Mindy Kaling wants more diversity in publishing, so she's starting her own book imprint
Since “The Office,” Mindy Kaling has become a one-woman empire.
She acts, writes, does comedy, directs and produces TV and film, and she’s written two bestselling memoirs. So it comes as no surprise that the Hollywood powerhouse has now moved into publishing.
She’s teamed up with Amazon to create her own imprint. Mindy’s Book Studio will publish books that Kaling selects, and she’ll also have the first option to develop those books into feature films.
Many celebrities create book clubs, but Kaling wanted to go a step further.
“Throughout my career, I’ve been labeled as sort of unusual and an outlier for someone from my background. What I’m finding more and more is that I’m not that unusual — and there’s tons of women of color who are interested in comedy and write these incredibly funny books,” she says, “and I just want to help people get to see them.”
Mindy’s Book Studio will look for books from emerging and established diverse voices, which she says means breaking the traditional mold of the “impenetrable” industry. Kaling says she and her imprint will be fully accessible through social media, so it doesn’t matter if a writer lacks an agent or isn’t fully aware of how to craft a book proposal.
So if you’re a writer looking to grab Kaling’s attention, she notes whether it be romance or revenge, she enjoys a range of genres with “a juicy incident.”
“I love characters that want big things and are not subtle,” she says.
On what kind of books she’s looking for
“… As a child who grew up very nerdy, books were my only friends. And so when I was growing up, I read everything. And obviously, romantic comedy is something that I’ve worked a lot [on] in TV and coming of age stories, but I was not a snob. I wasn’t picky at all. Like I would read ‘Sphere’ by Michael Crichton, and I would absolutely love a thriller like that. But I’d also read ‘Blood Meridian’ and be like, ‘Am I even supposed to be reading this? Cormac McCarthy is a genius!’ I just read everything, and I was that girl that was in love with ‘Jane Eyre,’ and as I got older and ‘Bridget Jones’s Diary’ came out, I loved that.”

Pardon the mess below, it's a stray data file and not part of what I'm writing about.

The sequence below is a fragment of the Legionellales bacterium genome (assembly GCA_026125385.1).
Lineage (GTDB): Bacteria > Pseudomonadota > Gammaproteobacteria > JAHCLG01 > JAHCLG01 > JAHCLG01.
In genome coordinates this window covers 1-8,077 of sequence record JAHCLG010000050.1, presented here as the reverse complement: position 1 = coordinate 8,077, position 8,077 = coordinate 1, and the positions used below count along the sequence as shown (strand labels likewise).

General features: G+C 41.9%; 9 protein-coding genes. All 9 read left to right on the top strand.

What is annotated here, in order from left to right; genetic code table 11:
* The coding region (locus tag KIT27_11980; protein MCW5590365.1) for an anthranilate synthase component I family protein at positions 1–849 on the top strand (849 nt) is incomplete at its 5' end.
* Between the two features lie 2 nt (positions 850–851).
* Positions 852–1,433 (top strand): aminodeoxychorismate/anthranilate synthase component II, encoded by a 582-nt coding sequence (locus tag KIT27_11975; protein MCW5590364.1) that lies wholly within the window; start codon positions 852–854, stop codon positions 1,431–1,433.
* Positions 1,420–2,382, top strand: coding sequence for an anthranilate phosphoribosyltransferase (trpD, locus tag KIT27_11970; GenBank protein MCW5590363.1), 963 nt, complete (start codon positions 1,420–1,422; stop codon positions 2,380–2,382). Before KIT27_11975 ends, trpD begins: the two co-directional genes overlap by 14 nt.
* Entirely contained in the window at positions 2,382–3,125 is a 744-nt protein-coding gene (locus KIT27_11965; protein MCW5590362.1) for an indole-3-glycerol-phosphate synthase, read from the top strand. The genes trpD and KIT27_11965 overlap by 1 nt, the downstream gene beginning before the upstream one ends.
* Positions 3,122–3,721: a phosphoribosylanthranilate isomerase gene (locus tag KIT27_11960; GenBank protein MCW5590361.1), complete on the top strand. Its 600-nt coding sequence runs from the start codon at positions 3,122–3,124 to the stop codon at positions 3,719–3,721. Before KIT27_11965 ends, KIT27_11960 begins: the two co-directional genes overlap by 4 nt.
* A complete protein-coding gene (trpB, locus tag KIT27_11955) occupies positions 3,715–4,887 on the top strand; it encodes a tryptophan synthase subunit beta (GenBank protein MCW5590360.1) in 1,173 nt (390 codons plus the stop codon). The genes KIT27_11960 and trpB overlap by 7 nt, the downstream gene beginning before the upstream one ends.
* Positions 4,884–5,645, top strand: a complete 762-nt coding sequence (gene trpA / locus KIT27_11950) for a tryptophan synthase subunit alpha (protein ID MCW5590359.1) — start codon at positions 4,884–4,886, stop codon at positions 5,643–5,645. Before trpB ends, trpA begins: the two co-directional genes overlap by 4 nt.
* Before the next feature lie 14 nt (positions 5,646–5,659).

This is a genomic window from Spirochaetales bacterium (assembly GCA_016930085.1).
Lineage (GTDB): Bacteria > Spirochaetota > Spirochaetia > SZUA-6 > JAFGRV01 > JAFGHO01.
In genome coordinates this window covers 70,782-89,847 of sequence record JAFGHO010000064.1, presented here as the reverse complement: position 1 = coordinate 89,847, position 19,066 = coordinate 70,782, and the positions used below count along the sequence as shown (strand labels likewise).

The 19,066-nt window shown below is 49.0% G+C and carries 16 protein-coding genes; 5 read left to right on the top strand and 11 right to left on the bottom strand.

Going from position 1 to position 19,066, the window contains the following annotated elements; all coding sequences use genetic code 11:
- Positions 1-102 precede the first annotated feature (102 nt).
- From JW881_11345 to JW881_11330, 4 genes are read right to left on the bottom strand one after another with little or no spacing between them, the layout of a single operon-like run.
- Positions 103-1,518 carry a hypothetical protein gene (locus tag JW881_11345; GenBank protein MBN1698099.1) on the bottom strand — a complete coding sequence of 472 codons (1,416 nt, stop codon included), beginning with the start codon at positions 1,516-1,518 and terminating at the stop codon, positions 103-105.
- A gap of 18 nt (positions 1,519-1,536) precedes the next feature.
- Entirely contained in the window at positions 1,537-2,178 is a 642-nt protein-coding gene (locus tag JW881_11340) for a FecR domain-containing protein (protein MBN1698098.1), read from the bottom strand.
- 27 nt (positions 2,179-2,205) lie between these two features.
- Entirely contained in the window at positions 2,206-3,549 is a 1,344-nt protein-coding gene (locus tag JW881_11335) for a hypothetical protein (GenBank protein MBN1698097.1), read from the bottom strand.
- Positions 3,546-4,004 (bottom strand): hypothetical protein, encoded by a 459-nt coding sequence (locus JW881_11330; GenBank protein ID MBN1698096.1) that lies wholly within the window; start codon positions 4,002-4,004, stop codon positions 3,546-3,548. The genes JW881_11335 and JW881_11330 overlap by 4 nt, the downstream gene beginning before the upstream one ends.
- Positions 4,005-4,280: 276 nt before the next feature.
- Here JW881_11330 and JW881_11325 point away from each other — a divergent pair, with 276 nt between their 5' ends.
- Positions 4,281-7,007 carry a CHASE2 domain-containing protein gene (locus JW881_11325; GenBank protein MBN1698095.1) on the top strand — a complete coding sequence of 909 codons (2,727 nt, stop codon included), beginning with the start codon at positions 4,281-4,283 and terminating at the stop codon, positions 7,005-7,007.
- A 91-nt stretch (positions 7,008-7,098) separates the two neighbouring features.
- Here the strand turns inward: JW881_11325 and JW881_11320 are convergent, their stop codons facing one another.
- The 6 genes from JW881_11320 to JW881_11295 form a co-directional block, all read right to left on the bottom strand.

On potential bias on looking for books that could become films
“Well, I think it’s no surprise that I tend to like books that have a cinematic feel to them because of my imagination, and I think a lot of readers feel that way, too. … Storytelling is so imaginative these days in the way that films are told that I think that there’s a lot of books that you wouldn’t necessarily think would make a great movie that can now. To me, being able to work with a writer and a screenwriter to help make that vision become a reality would be really fun because that’s where I feel like my talent lies.”
On opportunities for women in writing across industries
“I definitely think that the enormous amount of scrutiny, particularly in the past five years, on the way that a writing staff looks has made it … I don’t know if it’s gotten easier, but it has definitely created more [opportunities]. There’s still tokenism. There’s still all of that going on. But I do feel like there is a real, sincere interest in employees and writers and showrunners to find new voices now, which is really wonderful.”